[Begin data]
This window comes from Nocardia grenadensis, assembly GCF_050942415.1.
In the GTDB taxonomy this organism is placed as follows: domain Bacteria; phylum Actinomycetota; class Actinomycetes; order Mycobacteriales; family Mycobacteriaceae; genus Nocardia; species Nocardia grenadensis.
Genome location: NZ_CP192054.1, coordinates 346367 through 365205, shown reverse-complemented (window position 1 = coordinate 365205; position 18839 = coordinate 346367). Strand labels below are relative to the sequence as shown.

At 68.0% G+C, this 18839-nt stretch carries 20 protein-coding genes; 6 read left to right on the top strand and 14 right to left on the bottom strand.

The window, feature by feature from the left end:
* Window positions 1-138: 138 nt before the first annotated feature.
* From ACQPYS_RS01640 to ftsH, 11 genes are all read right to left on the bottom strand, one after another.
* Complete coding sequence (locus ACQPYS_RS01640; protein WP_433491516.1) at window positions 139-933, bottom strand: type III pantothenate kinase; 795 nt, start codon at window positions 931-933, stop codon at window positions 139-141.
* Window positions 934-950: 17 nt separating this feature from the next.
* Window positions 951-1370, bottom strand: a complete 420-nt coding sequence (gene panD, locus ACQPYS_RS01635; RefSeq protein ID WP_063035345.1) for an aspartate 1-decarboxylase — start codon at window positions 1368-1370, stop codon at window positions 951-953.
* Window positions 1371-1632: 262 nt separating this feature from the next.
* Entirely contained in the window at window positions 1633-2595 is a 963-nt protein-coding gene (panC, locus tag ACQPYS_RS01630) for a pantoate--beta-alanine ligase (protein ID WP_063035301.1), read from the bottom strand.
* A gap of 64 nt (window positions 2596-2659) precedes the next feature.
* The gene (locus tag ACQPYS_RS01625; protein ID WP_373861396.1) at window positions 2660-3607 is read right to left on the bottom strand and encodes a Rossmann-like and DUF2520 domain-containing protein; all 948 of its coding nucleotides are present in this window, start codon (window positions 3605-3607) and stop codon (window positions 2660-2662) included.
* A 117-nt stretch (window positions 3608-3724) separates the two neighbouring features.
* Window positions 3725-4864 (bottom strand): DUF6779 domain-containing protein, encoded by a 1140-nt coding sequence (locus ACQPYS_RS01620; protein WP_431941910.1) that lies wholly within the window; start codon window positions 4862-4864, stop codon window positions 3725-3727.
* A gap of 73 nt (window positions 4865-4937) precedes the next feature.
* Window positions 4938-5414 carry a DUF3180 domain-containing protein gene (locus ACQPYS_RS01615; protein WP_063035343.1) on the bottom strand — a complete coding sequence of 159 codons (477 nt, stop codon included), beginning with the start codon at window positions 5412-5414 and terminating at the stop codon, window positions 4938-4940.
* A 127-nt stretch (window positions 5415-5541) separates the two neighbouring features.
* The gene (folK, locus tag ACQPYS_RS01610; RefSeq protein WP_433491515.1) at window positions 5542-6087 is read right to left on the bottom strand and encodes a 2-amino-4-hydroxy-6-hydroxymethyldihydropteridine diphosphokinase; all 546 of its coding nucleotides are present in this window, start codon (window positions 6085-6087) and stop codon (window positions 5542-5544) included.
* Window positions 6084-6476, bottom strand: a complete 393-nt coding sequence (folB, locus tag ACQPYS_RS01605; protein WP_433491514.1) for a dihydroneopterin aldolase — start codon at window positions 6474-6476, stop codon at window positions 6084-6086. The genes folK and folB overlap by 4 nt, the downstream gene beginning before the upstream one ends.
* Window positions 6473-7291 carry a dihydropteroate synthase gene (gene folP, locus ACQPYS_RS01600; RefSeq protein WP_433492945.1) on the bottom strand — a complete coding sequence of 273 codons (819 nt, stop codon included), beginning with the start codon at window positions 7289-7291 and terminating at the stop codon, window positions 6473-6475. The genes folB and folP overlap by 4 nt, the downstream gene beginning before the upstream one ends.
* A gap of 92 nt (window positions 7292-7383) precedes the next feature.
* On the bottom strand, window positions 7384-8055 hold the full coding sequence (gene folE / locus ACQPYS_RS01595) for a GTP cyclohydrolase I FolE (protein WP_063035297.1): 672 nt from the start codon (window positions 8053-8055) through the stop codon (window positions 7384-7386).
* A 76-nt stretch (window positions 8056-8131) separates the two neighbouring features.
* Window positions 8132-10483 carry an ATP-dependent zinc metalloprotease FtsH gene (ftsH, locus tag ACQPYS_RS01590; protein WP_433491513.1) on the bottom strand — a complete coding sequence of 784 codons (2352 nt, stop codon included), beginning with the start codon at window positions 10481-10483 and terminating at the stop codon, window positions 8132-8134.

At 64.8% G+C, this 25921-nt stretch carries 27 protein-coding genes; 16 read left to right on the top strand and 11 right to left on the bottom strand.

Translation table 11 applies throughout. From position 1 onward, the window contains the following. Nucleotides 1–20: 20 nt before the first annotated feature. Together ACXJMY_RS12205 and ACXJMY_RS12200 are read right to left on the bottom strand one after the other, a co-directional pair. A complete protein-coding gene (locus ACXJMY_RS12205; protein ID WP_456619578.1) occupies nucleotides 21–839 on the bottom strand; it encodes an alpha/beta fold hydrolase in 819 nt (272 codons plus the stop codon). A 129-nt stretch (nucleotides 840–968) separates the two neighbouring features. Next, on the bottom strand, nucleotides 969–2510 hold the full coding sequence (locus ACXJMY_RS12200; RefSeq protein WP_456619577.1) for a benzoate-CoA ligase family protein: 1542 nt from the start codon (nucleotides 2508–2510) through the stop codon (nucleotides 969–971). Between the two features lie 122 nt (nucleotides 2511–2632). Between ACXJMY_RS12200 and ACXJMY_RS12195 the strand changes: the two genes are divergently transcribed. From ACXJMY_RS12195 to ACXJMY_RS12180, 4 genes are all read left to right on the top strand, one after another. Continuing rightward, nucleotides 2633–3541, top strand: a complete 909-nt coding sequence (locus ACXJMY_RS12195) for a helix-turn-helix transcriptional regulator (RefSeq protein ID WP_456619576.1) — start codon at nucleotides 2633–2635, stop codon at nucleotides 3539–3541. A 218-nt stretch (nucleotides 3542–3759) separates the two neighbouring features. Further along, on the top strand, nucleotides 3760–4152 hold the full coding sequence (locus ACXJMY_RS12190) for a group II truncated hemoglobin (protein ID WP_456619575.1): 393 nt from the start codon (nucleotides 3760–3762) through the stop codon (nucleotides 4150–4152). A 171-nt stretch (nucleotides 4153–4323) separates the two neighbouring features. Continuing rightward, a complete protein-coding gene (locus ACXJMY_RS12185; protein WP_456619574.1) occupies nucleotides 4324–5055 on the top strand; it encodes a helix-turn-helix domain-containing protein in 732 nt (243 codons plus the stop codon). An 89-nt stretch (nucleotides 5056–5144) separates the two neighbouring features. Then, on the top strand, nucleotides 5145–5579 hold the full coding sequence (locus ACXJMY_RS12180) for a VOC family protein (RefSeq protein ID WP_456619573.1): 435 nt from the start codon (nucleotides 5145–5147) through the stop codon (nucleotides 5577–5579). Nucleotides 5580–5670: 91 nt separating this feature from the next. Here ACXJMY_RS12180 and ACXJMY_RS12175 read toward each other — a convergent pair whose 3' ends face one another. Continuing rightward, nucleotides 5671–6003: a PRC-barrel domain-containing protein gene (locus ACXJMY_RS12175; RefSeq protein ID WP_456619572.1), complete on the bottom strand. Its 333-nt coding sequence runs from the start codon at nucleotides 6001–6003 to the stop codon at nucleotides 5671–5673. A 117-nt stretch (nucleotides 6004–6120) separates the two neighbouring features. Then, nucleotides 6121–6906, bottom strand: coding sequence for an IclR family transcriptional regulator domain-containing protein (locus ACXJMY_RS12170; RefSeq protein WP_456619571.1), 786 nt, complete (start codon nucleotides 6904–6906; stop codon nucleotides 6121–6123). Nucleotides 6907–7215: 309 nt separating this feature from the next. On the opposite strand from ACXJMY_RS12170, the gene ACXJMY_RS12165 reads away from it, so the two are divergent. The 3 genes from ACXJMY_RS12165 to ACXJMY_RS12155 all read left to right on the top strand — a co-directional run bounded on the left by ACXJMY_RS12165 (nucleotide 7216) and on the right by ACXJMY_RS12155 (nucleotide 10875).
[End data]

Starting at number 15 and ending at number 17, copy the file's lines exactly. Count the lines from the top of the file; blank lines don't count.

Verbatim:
* A 117-nt stretch (window positions 3608-3724) separates the two neighbouring features.
* Window positions 3725-4864 (bottom strand): DUF6779 domain-containing protein, encoded by a 1140-nt coding sequence (locus ACQPYS_RS01620; protein WP_431941910.1) that lies wholly within the window; start codon window positions 4862-4864, stop codon window positions 3725-3727.
* A gap of 73 nt (window positions 4865-4937) precedes the next feature.